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Challenges, Advantages of Merit-Based Incentive Payment System

While the Merit-Based Incentive Payment System clearly has benefits for the Medicare program, there are substantial challenges standing in the way of this program.

By Vera Gruessner

- The Merit-Based Incentive Payment System (MIPS) is a new reimbursement program used by the Centers for Medicare & Medicaid Services (CMS) that has its own unique set of challenges and advantages for provider payment.

Alternative Payment Models

Earlier this year, the federal government passed a law called the Medicare Access & CHIP Reauthorization Act of 2015 (MACRA), which repealed the Sustainable Growth Rate (SGR) formula. This has dramatically transformed the way Medicare pays providers for Medicare services.

CMS reports that the SGR formula will no longer be used to determine Medicare payments. Additionally, MACRA establishes a strong framework in which providers will be compensated based on quality care instead of merely greater quantity of services. Additionally, MACRA allows CMS to combine its several quality reporting programs into one encompassing system.

This is where the Merit-Based Incentive Payment System comes in. MIPS incorporates the Physician Quality Reporting System, the Value-based Payment Modifier, and the Medicare EHR Incentive Program all into one general model of reimbursement.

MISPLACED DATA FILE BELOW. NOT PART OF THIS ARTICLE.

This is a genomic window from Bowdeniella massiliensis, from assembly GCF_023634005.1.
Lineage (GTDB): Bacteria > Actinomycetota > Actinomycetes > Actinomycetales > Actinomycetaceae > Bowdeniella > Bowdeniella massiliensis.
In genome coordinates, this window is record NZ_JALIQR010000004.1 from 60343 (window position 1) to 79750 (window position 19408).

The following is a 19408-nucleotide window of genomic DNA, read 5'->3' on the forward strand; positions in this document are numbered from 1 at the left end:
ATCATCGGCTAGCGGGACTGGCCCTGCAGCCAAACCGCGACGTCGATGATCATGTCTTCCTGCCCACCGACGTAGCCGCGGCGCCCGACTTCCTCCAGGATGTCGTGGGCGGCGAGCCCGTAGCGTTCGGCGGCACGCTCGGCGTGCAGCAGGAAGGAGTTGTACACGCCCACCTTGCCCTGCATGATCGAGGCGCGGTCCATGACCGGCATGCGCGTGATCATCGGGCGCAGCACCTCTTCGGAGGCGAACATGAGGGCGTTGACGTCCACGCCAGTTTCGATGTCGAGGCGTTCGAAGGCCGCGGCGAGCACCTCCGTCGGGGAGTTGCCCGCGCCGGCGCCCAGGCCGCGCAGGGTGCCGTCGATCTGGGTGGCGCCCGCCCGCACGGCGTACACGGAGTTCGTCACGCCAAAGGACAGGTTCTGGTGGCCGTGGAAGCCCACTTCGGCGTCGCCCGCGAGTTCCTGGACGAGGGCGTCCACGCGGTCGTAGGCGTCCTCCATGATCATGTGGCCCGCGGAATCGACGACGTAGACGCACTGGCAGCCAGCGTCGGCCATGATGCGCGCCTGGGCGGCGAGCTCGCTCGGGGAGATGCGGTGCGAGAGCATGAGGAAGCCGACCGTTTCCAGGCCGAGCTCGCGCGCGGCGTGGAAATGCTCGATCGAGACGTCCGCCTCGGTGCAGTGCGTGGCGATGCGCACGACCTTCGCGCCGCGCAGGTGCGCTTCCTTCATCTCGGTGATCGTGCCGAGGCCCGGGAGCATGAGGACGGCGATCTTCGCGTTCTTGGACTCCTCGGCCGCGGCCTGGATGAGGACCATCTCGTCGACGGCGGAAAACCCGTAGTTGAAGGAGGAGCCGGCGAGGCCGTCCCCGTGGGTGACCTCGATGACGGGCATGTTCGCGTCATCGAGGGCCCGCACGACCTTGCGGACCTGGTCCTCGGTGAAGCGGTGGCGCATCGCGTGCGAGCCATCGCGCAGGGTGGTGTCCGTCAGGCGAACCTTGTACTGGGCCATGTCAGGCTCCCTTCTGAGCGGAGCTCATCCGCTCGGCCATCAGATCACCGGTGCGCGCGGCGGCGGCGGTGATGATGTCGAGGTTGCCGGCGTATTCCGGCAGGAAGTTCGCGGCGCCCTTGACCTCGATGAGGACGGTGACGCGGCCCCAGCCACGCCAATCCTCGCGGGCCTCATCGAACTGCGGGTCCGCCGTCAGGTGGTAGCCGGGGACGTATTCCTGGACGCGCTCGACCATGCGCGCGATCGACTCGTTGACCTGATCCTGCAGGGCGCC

While the Merit-Based Incentive Payment System clearly has benefits for the Medicare program, there are substantial challenges standing in the way of this program.

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Challenge 1: Lack of incentives

The Medicare Payment Advisory Commission sent a letter to Andrew Slavitt, the Acting Administrator of CMS, outlining the lack of incentives for providers taking part in the Merit-Based Incentive Payment System.

While providers who take part in Alternative Payment Models will be eligible to receive financial incentives from 2019 to 2024, those taking part in MIPS or fee-for-service reimbursement models would not be receiving any such bonuses and would receive lower reimbursement rates that those taking part in alternative payments starting in 2025.

Advantage 1: Stronger benchmarks and pull for alternative payment models

According to the New England Journal of Medicine, the new policies under MACRA are providing greater incentive for physicians to participate in alternative payment models. CMS is even looking to push forward bundled payments and require its use among joint replacement surgeries. MIPS and Alternative Payment Models bring more strict benchmarks for providers to follow in improving the quality of care across their facilities.

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“The recently passed Medicare Access and CHIP Reauthorization Act (MACRA), which replaced the SGR with a Merit-Based Incentive Payment System (MIPS), opens the way for better benchmarks by providing a strong incentive for physicians to participate in APMs,” the paper stated. “Where evidence of their effectiveness is strong, bundled payments can be mandated. The recent proposal by Medicare to mandate bundled payment for joint replacement and transition to a regional benchmark is encouraging.”

Challenge 2: Flaws in aligning stakeholders